“Buy from people, not the Internet.”
Among thousands of silly marketing slogans, the one shared by Buy.com and its Japanese parent-company Rakuten offers more substance than most. In an environment where some consumers picture mega-e-tailers as “vending machines,” Rakuten Buy.com tries to distinguish itself as a marketplace in which customers can connect with real-life merchants.
“We don’t throw a cloak over the merchant but instead introduce you to shop owner,” Rakuten Buy.com CMO/COO Bernard Luthi recently told us in an interview. “We want you to discover who that merchant is.”
- Founded in 1997 by Scott Blum
- Headquarters: Aliso Viejo, CA
- Employees: 200
- Originally specialized in computers and electronics. Now includes Fashion, Home, Toys, Sports, and more.
- Bought by global Internet company Rakuten in July, 2010 for $250 million
- More than 14 million products and 18 million customers
A Quick Evolution
Buy.com has been around and evolving since 1997, when online retail mover-and-shaker Scott Blum founded the company. The initial model was an innovative one: Buy.com sold computers and electronics at just below cost, making up the difference in advertising, warranty sales, product leasing, and other services.
Blum’s chronology of involvement is memorable. He sold the company right before it went public in 2000. After stock tanked, Blum bought the company back at a fraction of the former value, then quickly led it back to respectable standing.
Since its beginning, Buy.com has gone from working with 100 vendors and selling only computers and electronics to partnering with several thousand merchants and offering 14 million products across most major categories.
In 2010, Japanese e-commerce giant Rakuten liked what they saw enough that they acquired the privately held Buy.com for $250 million with hopes of increasing global competitiveness and going toe to toe with the biggest and best. By that time, Rakuten had already far exceeded Amazon in sales in Japan—no minor feat.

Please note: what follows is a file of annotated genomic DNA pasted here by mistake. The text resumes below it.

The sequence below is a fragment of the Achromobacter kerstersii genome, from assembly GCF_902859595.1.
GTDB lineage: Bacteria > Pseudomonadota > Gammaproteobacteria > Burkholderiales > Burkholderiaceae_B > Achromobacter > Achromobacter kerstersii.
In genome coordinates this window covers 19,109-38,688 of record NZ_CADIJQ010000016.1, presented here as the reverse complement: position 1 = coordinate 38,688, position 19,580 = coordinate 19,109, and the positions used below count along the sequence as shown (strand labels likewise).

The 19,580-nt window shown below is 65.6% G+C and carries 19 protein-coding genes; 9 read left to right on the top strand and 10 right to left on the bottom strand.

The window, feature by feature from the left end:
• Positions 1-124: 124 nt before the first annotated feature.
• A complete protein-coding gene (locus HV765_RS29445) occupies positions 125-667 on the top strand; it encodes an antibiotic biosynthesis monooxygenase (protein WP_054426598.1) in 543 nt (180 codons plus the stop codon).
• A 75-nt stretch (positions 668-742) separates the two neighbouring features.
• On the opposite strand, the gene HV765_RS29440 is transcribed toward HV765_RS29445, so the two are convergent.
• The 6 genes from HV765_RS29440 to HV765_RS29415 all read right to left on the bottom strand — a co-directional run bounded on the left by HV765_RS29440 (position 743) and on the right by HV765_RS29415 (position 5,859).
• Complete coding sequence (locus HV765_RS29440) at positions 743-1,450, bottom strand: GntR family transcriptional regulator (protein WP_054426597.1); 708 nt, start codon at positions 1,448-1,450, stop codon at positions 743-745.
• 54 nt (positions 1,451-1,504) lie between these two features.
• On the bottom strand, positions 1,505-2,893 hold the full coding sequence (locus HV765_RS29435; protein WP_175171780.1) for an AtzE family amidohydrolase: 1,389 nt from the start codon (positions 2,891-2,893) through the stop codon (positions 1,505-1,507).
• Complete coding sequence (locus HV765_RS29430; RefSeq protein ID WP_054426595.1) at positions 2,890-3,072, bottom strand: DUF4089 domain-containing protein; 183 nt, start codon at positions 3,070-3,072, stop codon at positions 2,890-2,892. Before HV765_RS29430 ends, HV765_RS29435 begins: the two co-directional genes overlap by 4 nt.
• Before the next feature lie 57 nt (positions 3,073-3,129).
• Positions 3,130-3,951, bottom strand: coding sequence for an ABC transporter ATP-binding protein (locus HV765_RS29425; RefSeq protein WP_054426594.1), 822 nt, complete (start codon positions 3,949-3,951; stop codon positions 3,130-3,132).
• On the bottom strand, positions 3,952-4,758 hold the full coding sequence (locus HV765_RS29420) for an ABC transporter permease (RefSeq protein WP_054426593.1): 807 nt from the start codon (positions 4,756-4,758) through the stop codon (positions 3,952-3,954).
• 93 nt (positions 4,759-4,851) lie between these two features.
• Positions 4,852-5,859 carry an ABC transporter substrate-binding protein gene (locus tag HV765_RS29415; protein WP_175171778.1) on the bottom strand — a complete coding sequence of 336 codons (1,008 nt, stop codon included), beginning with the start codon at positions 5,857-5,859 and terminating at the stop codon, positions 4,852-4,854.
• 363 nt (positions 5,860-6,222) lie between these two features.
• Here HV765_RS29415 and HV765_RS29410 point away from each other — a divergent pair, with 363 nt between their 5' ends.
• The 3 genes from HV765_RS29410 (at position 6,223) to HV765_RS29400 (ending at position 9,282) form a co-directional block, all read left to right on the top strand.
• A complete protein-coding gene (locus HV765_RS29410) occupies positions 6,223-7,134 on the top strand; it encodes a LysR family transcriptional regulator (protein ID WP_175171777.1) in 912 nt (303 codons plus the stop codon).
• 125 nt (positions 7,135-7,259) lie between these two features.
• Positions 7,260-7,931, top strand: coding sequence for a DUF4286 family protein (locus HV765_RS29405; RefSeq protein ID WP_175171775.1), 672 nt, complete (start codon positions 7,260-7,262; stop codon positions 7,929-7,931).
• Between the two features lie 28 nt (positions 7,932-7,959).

Rakuten has transformed Buy.com into a merchant-centric online marketplace that emulates a real-life mall, where stores operate autonomously.
“Unlike our competitors, we don’t compete with our merchants, we give them the tools to market and sell,” Luthi said. “Our entire objective is to create a profitable revenue stream for them. Merchants respond very favorably to that.”
Buying from People
Since the acquisition, Buy.com has ratcheted up its merchant-centrism. The site’s homepage showcases third-party vendor-specific “stores,” putting a human face to e-commerce. This philosophy, presumably, is meant to soothe vendors who feel mistreated by other big e-tailers that might charge the vendors exorbitantly, just to stock and sell items themselves once they reach a certain level of popularity.
Buy.com is not without its flaws, though (nobody’s perfect). Some customers have complained of unresponsive or hard-to-find customer service.
Additionally, the great degree of freedom given to merchants sometimes lends itself to low-quality product pages. Since manufacturers don’t sell directly on Buy.com, they rely on merchants to develop good product pages for the site. And that doesn’t always happen.
This, in turn, can lead to customers receiving products that don’t exactly match their expectations—and that’s bad.
But Does It Work?
However, the biggest challenge facing Buy.com and Rakuten is whether their “marketplace model”—composed of personalized, third-party virtual stores—in fact has enough advantages to topple other e-commerce giants and their traditional, centralized model that has worked so well. Do consumers care whether they’re buying from people or from the Internet? We’ll see.
The e-commerce game of thrones will be an intriguing one to follow. Be sure to check out my colleague Trinity Hartman’s interview with Rakuten Buy.com CMO/COO Bernard Luthi.